Iraq sentences all 11 French Daesh members to death

French nationals (from top left to bottom right) Vianney Ouraghi, Salim Machou, Mustapha Merzoughi, Brahim Nejara, Fodil Tahar Aouidate, Kevin Gonot, Yassine Sakkam and Leonard Lopez, all sentenced by a Baghdad court to death for joining Daesh. (AFP)
Updated 03 June 2019

Iraq sentences all 11 French Daesh members to death

  • Iraq has sentenced more than 500 suspected foreign members of Daesh since the start of 2018
  • Iraqi law provides for the death penalty, which is carried out by hanging, for anyone joining a “terrorist group”

BAGHDAD: A Baghdad court Monday sentenced to death two more French nationals for belonging to Daesh, leaving all 11 Frenchmen transferred from Syria facing the gallows in Iraq.
Bilel Kabaoui, 32, and Mourad Delhomme, 41, join nine other French citizens and a Tunisian national already on death row after trials over the past week. They have 30 days to appeal the sentences.
Iraq has sentenced more than 500 suspected foreign members of Daesh since the start of 2018.
Its courts have condemned many to life in prison and others to death, although no foreign Daesh members have yet been executed.
Iraqi law provides for the death penalty, which is carried out by hanging, for anyone joining a “terrorist group” — even those who did not take up arms.
A group of prominent French lawyers said earlier Monday that the execution of French militants on death row would be a disgrace for France.
“We have taken a historic risk, which, if it is realized, will leave an indelible stain on the mandate of (President) Emmanuel Macron,” said the lawyers, including some of the country’s best known legal professionals such as William Bourdon, Henri Leclerc and Vincent Brengarth.
It would mean allowing a “legal assassination which is now proscribed by the majority of countries on the planet,” said the open letter, published on the website of radio station Franceinfo.
Human Rights Watch, for its part, has accused Iraqi interrogators of “using a range of torture techniques... which would not leave lasting marks on the person’s body.”
It also condemned France’s “outsourcing” of trials of Daesh suspects to “abusive justice systems” and criticized Iraq’s “routine failure... to credibly investigate torture allegations.”
France has long insisted its adult citizens captured in Iraq or Syria must face trial before local courts, while stressing its opposition to capital punishment.
French government spokeswoman Sibeth Ndiaye reiterated Sunday that officials were intervening “at the highest level” in the cases.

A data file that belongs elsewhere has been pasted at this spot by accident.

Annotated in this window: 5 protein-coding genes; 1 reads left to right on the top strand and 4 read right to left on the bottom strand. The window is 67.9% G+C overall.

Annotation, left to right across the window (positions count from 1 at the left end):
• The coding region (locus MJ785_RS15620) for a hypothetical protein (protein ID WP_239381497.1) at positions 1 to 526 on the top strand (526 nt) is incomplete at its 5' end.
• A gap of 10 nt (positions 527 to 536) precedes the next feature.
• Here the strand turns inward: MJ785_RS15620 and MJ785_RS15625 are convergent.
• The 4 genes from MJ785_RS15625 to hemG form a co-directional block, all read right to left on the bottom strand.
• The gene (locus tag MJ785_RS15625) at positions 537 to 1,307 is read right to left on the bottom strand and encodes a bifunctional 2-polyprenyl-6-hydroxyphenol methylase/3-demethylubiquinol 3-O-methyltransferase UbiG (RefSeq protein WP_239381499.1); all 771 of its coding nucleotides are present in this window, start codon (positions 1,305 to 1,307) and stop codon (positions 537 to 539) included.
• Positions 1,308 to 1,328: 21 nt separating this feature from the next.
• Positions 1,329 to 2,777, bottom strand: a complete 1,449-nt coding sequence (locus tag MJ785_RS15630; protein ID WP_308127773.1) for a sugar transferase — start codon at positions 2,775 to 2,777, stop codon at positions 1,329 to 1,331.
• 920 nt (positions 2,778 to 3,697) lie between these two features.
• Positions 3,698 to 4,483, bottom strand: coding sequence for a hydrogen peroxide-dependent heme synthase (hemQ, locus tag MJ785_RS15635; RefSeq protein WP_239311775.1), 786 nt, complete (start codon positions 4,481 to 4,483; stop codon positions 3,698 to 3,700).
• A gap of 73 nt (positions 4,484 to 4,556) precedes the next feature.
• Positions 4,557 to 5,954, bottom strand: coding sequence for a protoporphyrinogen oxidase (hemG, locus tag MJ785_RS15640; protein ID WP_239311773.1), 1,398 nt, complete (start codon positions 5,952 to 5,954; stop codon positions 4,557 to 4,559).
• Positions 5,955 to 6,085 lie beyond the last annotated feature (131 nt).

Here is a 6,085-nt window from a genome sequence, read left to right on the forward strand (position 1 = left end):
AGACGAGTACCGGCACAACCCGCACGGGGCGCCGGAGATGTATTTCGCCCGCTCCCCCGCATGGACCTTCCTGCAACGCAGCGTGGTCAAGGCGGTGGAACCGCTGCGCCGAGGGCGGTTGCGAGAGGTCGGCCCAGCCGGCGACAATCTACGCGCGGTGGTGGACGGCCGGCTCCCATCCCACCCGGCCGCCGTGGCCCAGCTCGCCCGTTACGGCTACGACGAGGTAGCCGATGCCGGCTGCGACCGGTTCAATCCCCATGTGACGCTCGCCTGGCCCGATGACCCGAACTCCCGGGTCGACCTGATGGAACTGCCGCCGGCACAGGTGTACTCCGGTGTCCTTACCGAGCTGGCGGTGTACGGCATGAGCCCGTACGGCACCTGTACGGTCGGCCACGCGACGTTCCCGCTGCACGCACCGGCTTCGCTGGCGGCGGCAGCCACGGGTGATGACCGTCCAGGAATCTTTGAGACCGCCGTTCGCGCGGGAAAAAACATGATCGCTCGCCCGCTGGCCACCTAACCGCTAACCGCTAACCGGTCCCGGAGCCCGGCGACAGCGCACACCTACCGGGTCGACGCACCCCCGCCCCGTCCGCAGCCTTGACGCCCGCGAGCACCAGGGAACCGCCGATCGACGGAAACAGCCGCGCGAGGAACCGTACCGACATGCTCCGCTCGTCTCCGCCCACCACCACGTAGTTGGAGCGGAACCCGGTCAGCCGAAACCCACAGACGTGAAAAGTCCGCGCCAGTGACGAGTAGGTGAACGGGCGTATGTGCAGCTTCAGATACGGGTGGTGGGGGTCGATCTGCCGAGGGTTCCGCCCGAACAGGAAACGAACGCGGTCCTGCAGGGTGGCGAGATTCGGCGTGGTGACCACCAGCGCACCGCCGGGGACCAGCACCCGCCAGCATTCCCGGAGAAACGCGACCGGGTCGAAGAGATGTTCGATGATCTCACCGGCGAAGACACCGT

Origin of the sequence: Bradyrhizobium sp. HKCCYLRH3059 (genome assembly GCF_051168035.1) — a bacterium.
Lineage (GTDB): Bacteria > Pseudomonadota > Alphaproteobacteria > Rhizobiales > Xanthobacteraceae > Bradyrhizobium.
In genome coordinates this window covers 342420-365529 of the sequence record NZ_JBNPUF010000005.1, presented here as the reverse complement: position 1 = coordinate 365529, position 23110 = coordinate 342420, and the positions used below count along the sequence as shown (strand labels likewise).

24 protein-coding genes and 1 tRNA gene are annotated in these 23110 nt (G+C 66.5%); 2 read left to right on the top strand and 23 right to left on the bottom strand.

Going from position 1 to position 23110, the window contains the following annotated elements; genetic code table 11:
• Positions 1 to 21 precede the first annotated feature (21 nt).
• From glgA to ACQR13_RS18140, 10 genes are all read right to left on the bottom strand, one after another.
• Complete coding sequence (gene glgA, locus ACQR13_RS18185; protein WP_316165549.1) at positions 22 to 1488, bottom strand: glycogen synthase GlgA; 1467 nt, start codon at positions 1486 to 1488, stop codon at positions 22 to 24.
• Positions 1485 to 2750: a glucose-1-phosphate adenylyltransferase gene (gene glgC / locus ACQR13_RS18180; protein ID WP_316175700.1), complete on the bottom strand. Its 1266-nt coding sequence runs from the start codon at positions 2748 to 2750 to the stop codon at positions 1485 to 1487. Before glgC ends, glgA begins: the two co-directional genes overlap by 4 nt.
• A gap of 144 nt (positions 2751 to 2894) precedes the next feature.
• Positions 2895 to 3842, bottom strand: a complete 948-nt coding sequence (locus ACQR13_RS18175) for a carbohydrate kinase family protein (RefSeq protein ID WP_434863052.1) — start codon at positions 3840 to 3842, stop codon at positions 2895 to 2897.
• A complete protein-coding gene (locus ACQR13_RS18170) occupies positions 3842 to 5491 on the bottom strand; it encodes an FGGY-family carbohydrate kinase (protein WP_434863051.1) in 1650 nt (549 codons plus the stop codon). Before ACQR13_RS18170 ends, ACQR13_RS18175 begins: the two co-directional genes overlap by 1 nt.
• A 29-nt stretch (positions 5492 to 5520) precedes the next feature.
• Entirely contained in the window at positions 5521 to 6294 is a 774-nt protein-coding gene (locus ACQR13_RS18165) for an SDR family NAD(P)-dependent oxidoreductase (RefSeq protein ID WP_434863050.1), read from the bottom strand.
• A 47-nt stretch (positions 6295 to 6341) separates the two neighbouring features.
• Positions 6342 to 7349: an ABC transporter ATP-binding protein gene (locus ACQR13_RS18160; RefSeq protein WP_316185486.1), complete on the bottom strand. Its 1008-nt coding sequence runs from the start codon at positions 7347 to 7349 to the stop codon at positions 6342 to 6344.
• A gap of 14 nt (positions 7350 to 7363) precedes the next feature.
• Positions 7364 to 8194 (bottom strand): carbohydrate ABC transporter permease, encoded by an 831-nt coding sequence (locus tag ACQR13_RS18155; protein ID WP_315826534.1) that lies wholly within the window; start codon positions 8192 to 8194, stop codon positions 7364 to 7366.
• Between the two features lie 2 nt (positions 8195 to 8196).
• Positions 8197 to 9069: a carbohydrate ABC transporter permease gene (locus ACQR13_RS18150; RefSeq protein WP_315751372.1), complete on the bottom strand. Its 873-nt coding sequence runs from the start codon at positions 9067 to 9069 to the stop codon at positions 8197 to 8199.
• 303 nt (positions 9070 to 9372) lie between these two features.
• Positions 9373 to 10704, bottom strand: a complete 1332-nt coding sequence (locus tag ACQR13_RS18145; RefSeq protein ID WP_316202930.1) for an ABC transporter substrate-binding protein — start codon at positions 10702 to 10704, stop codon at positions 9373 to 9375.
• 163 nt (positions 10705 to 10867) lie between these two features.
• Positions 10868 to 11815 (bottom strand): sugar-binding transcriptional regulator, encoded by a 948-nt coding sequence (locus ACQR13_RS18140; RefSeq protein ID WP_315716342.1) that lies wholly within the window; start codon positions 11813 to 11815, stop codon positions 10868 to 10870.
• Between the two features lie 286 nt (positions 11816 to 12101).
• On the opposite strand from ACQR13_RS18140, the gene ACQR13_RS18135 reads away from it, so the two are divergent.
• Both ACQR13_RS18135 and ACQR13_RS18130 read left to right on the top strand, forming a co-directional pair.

“France’s position has been constant... As soon as our citizens around the world face the possibility of a death sentence after a conviction, we intervene at the highest level of state,” Ndiaye told Europe 1 television.


UN adopts new voting procedure during COVID-19 pandemic

Updated 24 min 37 sec ago

UN adopts new voting procedure during COVID-19 pandemic

  • Ambassadors from the 193 U.N. member nations will cast secret ballots at a designated venue during spaced-out time slots
  • The Security Council has five permanent members — the United States, Russia, China, Britain and France — and 10 elected members

UNITED NATIONS: The U.N. General Assembly adopted a new voting procedure Friday for the upcoming election of new members of the Security Council aimed at preventing a large gathering and ensuring social distancing during the COVID-19 pandemic.
Instead of meeting in the horseshoe-shaped assembly chamber at U.N. headquarters overlooking New York’s East River, ambassadors from the 193 U.N. member nations will cast secret ballots at a designated venue during spaced-out time slots.
And they will be voting not only for five non-permanent members of the Security Council to serve two-year terms but for 18 new members of the 54-nation Economic and Social Council to serve three-year terms.
According to the new procedure, the president of the General Assembly will send a letter to all member states at least 10 working days before the first round of secret balloting for the two elections to inform them of the date, venue where ballots should be cast, and other relevant information.
The Security Council election had been scheduled for June 17, but it’s unclear whether that will remain the date.
The Security Council has five permanent members — the United States, Russia, China, Britain and France — and 10 members elected by the General Assembly for two-year terms. Five countries are elected every year.
The council is the U.N.’s most powerful body and winning a seat is a pinnacle of achievement for many countries because it gives them a strong voice on issues of international peace and security ranging from conflicts in Syria, Yemen and Ukraine to the nuclear threat posed by North Korea and Iran, and attacks by extremist groups such as the Islamic State and al-Qaida.
This year seven countries are vying for five seats, and there are two hotly contested races.
In the group of Western nation, Canada, Ireland and Norway are battling for two seats, and in Africa, Kenya and Djibouti are competing for one seat. India is running unopposed for the Asia-Pacific seat and Mexico is running unopposed for the seat for Latin America and the Caribbean.